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Delftware Obelisks Ceramic

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•D1415. Pair of Blue and White Obelisks

Delft, circa 1690

Marked AK in blue for Adrianus Kocx, the owner of De Grieksche A (The Greek A) factory from 1686 to 1701

Each with a pyramidal upper section painted on the front and reverse with a bird perched on a rock amidst peonis and other flowering plants beneath a smaller bird perched on a leafy stem and two songbirds in flight above, and on either side with a songbird in flight above two others perched on flowering chrysanthemums growing behind a rock, each scene beneath a ruyi-head and foliate ornament below the similarly ornamented bell-shaped finals, the lower section with a concave scallop shell molded on each side between prominent S-scrolls at the corners above pendent leaves and ruyi-head devices, and each side of the flaring square base with a ruyi-shaped panel enclosing a lotus or daisy blossom, leaves and scrolls between foliate-scroll motifs at the corners.

Height: 35.4 and 35.9 cm. (13 15/16 and 14 1/8 in.)

Note: Being strictly ornamental, obelisks of this large size (of which only a dozen are known, unmarked or marked LVE for Lambertus van Eenhoorn, or AK as this pair), must have been made in limited numbers and for a rarefied clientele. The 1713 inventory of Paleis Het Loo, Apeldoorn, lists two pairs of ‘pyramids’, as these obelisks were referred to at the time, and fragments of an obelisk (unmarked but attributed to Samuel van Eenhoorn of De Grieksche A [The Greek A] Factory, with decoration of a similar type to that on the present pair) were excavated in 1979 in Queen Mary’s garden adjacent to her cellar dairy at the palace, and illustrated by Erkelens 1996, p. 126, no. 28.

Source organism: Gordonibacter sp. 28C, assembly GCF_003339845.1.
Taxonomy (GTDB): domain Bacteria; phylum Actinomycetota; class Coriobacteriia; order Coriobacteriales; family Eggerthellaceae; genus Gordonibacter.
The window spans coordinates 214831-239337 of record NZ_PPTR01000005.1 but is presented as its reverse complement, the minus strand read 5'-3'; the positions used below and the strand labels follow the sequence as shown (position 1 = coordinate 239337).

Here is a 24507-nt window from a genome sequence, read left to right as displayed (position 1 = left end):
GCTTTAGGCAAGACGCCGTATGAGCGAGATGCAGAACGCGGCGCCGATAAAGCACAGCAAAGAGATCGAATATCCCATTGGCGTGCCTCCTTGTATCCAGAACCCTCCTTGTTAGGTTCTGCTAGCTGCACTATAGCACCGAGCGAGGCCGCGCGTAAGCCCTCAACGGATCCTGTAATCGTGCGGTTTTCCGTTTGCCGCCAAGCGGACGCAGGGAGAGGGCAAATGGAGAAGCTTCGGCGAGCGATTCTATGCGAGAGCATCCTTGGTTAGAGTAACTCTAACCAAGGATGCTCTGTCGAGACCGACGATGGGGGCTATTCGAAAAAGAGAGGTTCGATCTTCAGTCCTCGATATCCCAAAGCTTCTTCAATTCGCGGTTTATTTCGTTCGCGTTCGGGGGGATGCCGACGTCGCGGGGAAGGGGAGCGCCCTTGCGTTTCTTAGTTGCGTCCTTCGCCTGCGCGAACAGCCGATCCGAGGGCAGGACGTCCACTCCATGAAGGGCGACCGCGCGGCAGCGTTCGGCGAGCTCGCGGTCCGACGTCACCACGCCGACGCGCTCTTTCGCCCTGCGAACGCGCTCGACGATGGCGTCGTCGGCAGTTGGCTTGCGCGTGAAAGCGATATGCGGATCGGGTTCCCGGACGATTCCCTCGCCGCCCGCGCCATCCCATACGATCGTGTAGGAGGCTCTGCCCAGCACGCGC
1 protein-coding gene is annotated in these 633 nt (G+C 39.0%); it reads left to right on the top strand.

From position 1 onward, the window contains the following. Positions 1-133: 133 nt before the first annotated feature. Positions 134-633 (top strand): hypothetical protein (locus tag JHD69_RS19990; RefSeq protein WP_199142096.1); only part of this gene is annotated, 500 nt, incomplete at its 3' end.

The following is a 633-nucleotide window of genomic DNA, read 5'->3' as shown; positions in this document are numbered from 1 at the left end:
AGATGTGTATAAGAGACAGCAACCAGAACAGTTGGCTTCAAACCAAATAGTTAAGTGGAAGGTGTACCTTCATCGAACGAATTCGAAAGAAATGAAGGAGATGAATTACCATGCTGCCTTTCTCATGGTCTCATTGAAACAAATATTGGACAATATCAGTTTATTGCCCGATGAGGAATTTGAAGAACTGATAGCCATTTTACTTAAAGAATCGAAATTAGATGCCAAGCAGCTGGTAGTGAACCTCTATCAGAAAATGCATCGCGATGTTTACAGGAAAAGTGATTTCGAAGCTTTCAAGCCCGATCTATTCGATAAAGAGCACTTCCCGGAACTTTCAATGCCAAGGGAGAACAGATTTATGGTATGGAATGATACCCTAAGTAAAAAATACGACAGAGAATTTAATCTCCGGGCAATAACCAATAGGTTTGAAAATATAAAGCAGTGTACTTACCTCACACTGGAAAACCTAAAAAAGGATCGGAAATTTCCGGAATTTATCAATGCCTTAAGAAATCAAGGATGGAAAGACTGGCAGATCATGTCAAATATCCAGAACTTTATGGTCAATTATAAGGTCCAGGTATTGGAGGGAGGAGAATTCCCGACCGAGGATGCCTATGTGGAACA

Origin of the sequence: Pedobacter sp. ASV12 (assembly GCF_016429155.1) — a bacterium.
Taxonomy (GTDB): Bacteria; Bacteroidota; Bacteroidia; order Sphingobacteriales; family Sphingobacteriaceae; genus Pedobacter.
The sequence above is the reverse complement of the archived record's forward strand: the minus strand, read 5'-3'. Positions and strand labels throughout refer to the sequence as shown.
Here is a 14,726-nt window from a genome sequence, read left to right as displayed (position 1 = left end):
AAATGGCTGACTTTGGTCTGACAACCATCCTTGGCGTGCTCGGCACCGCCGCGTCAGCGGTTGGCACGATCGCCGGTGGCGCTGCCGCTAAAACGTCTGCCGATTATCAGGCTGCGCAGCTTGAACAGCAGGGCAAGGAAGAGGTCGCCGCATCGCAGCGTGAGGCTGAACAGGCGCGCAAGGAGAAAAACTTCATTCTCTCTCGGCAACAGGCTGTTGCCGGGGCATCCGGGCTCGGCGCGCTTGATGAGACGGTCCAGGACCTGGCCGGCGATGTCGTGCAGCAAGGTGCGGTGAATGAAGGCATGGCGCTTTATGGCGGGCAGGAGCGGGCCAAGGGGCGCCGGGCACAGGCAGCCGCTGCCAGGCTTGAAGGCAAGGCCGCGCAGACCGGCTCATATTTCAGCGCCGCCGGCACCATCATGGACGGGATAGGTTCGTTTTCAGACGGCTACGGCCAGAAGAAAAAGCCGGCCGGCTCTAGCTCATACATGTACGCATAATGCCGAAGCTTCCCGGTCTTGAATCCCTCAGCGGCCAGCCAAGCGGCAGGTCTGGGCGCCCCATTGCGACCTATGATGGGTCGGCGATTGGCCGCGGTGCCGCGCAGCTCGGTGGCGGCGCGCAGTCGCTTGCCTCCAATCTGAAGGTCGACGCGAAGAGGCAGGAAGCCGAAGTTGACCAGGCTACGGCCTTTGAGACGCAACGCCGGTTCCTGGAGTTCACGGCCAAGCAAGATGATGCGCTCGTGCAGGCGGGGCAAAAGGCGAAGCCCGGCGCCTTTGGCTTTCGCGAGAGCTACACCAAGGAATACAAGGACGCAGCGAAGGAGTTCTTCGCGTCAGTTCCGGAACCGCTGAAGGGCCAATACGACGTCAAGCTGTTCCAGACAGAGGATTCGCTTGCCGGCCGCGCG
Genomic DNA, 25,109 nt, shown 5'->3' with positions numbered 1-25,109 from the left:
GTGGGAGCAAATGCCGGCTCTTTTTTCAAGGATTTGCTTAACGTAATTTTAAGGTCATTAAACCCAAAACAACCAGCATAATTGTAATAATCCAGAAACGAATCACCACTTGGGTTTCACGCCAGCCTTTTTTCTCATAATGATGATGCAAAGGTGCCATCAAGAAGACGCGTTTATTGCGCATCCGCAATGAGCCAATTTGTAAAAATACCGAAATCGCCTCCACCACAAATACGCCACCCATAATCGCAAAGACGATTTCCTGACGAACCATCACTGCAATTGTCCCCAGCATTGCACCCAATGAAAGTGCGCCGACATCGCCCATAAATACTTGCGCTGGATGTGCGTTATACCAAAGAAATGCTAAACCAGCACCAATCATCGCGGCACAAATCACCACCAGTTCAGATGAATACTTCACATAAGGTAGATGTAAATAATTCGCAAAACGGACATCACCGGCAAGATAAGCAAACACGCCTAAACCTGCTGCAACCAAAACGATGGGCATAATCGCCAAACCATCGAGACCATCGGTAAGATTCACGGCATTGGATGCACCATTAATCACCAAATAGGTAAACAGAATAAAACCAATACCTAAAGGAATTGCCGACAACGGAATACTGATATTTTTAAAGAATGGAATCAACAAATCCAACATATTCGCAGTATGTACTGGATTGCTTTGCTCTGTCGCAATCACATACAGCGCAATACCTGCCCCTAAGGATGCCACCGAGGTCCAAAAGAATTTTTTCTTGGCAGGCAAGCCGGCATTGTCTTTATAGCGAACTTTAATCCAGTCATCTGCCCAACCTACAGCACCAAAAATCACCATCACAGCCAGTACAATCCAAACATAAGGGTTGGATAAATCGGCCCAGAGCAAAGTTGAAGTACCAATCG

The pyramidal form was much in vogue at the end of the seventeenth century, not only for decorative ornaments, but also for architectural elements, such as the chimneypieces designed by Daniel Marot (1661- 1752), and for the arrangement of table decorations and particularly flowers, as evidenced by the popular Dutch Delft pyramidal flower vases of this period, an example of which is number 21 in this publication. Marot is also known to have used scallop shells as architectural motifs above doors, and it is possible that the inspiration for the unusual combination of the pyramidal shape with the shells on these obelisks can be credited to Marot or even to Jean le Pautre (1618-1682), a prolific engraver of elaborate designs.



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